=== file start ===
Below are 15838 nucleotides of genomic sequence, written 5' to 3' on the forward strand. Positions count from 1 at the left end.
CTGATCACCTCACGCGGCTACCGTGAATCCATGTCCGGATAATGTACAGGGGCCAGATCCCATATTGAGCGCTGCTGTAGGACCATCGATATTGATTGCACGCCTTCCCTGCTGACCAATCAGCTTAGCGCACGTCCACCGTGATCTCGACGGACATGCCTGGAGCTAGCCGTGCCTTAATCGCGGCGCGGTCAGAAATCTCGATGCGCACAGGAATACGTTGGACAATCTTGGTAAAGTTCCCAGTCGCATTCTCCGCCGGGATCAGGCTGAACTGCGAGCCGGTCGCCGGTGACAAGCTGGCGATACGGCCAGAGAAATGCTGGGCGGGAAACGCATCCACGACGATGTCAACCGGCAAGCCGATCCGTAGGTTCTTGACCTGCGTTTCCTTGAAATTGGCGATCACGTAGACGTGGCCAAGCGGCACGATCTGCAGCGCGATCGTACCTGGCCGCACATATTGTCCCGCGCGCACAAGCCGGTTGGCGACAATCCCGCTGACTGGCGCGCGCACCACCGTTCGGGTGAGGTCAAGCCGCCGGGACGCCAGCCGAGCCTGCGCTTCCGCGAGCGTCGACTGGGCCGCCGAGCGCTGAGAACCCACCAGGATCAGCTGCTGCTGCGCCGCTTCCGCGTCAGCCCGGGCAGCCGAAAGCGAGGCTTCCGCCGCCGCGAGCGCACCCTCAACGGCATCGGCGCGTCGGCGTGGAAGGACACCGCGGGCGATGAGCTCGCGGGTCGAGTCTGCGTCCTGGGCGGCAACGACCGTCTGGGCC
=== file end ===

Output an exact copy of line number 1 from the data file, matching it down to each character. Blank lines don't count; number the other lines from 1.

Below are 15838 nucleotides of genomic sequence, written 5' to 3' on the forward strand. Positions count from 1 at the left end.